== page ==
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  • Q&A with Australian Health Practitioners

    Is PCOS always this difficult to diagnose?

    I have just been diagnosed through my Gyno but I'm totally confused. I had a pelvic ultrasound a few months ago and the sonographer tell me it looked like PCOS. The written results were sent to my GP and my GP said there was nothing in the notes that indicated PCOS

    Next time I spoke to my gyno she said it wasn't PCOS but then the next time said it looked like I did so she did a blood test. The test was fine so she left it. Next I had a blood test for my progesterone levels which indicated late ovulation.

    I had given my gyno 7 months of my menstruation dates which were irregular at my initial appt a few months ago. Now she has formally diagnosed me with PCOS as she says I need to meet 2 criteria points: 1 being the ultrasound which she now tells me looks like PCOS and the other being irregular periods! She had both those pieces of information a few months ago but only now diagnoses me! She wants to start me on clomid and metformin but as my next appt is a few months away I have wait!
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  • jewel2013

    HealthShare Member

     Extended: metformin is used to lower insulin levels but Im confused as I had no testing to determine if my levels were high.I know its also used to treat diabetes but how does it work for people with PCOS TTC if no tests were done to determine which symptom needs treating?My only symptoms are irregular periods with many PMS symptoms and 7 months of TTC.I also have endometriosis and a 7 year old daughter who I concieved straight after my  first and only laporoscopy

  • Kate Marsh

    Credentialled Diabetes Educator (CDE), Diabetes Educator, Dietitian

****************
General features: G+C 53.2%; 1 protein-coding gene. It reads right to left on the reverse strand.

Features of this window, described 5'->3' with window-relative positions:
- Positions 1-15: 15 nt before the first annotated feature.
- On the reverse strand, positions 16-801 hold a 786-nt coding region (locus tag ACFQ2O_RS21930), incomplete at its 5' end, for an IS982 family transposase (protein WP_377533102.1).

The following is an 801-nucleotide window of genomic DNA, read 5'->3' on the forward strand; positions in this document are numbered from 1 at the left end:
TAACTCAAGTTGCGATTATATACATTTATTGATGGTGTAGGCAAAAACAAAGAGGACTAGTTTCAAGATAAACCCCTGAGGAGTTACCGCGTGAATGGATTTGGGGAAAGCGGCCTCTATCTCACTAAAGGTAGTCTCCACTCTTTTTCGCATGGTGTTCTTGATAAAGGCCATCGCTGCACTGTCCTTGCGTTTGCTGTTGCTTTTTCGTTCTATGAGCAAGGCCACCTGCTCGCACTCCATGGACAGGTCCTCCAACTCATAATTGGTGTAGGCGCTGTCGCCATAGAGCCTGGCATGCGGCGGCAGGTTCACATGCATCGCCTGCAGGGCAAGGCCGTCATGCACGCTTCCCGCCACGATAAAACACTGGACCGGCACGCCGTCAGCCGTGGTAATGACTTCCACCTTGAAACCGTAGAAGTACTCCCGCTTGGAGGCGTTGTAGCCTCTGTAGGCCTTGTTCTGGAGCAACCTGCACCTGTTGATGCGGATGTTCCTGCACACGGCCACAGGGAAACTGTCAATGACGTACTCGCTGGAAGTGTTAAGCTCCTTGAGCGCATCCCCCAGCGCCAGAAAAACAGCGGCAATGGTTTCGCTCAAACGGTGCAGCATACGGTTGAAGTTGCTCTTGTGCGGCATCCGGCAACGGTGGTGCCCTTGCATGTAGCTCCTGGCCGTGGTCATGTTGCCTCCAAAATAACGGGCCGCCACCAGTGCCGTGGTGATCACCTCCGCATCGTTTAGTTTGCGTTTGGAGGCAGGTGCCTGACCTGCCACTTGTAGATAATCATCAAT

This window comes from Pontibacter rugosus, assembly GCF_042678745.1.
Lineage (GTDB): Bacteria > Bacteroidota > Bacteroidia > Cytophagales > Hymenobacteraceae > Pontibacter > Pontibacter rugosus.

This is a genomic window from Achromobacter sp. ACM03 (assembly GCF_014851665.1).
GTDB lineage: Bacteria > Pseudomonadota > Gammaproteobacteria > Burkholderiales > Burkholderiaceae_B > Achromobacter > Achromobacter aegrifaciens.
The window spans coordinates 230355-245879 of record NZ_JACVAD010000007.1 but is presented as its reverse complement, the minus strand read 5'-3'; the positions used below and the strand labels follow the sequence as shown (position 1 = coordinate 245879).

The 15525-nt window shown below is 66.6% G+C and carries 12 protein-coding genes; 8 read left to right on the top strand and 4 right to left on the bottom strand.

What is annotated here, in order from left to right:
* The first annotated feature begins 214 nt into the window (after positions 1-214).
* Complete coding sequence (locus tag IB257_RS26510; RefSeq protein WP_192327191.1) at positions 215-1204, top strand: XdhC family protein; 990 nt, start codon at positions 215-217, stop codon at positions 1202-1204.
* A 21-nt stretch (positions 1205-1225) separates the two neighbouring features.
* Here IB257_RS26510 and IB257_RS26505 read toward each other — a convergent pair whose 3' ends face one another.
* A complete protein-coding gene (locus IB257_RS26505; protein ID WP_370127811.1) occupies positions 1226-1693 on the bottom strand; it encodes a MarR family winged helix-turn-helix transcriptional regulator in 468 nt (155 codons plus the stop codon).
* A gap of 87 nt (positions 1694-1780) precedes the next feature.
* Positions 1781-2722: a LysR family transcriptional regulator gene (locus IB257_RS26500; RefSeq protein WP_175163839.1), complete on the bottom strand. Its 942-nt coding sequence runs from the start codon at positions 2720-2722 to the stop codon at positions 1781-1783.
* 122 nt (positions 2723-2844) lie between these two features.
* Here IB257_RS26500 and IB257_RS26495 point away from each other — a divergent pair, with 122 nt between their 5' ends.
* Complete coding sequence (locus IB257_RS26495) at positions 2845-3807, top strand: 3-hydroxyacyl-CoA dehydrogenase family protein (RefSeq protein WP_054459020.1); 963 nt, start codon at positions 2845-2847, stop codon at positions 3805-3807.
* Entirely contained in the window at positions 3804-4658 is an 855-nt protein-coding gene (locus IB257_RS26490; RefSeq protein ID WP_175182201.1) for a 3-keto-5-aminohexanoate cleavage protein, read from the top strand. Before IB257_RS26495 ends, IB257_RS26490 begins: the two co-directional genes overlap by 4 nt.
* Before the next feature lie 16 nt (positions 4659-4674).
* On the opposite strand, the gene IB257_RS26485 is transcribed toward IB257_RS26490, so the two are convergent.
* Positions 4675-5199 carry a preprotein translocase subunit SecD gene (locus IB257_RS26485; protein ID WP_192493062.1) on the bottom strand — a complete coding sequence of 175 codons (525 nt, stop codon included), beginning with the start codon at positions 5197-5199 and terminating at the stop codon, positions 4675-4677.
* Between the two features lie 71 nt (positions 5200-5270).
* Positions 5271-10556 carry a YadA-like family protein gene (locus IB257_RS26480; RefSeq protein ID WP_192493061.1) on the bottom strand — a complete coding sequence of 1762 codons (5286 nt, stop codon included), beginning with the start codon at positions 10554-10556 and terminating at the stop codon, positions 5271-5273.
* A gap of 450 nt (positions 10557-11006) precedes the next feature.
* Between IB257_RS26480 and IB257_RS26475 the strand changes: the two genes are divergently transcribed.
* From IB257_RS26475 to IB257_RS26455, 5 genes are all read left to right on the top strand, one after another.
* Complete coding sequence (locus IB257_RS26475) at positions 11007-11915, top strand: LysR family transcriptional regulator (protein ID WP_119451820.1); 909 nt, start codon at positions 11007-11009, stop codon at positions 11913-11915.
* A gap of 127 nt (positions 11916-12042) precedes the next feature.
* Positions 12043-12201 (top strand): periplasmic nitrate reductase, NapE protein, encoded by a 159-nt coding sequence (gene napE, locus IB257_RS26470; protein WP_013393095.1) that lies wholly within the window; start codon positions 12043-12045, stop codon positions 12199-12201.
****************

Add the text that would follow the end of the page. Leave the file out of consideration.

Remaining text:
Kate works with clients with type 1 and gestational diabetes, PCOS, and those following a plant-based (vegetarian or vegan) diet. As a diabetes educator, she … View Profile

    PCOS can sometimes be difficult to diagnose as there is no single diagnostic test and different women expereince different symptoms of the condition.  However the current diagnostic criteria are that you need to have two of three of the following: irregular or absent menstrual periods, excess male hormones (which could be found in a blood test or evident by symptoms such as acne and excess hair on the face and body) and polycystic ovaries on ultrasound.  There are some other less common conditions which need to be excluded which could also cause some of these symptoms.  It sounds like you have two of the three (irregular periods and PCO on ultrasound) suggesting you do have PCOS.  Testing of male hormone levels could also help to confirm this diagnosis.

    Clomid and metformin can help with ovulation (I assume you are wanting to try to conceive) but lifestyle changes are also important, and can help with fertility and a healthy pregnancy, so while you are waiting to see your specialist to start medication, you could begin making a few lifestyle changes. 

  • jewel2013

    HealthShare Member

    Thankyou, I had the male hormone test but it was fine,i knew that anyway as I have none of those symptoms.What sort of lifestyle changes can I make?Im already a healthy weight of 52kg and exercise regulary and eat fairly healthy,all the info on diets were directed at overweight women so im unsure if theres a specific diet I should follow seeming as i already eat healthy?I got in to see my dr early as i couldnt wait that long and shes put me on metfornin to start off with.Iv also been taking folic acid for a few months now,is it ok to continue taking for long periods of time until i hopefully eventually fall pregnant?

  • Women's Health Queensland Wide provides free health information for Queensland women. View Profile

    To add to the excellent information already ontributed and provide further education on this sometimes confusing condition you may find the following helpful.
    Just click on the links

    The following link allows you to access videostreaming presentations by experts on this subject

    Also you can view content re this subjuect on our YouTube channel

    Women’s Health Educator
    Health Information Line, Women’s Health Queensland Wide

    Women living in Queensland can also call our Health Information Line - a free information and referral service for Queensland women - on 3839 9988 or 1800 017 676 (toll free outside Brisbane).

    Please note that all health information provided by Women’s Health Queensland Wide is subject to this disclaimer

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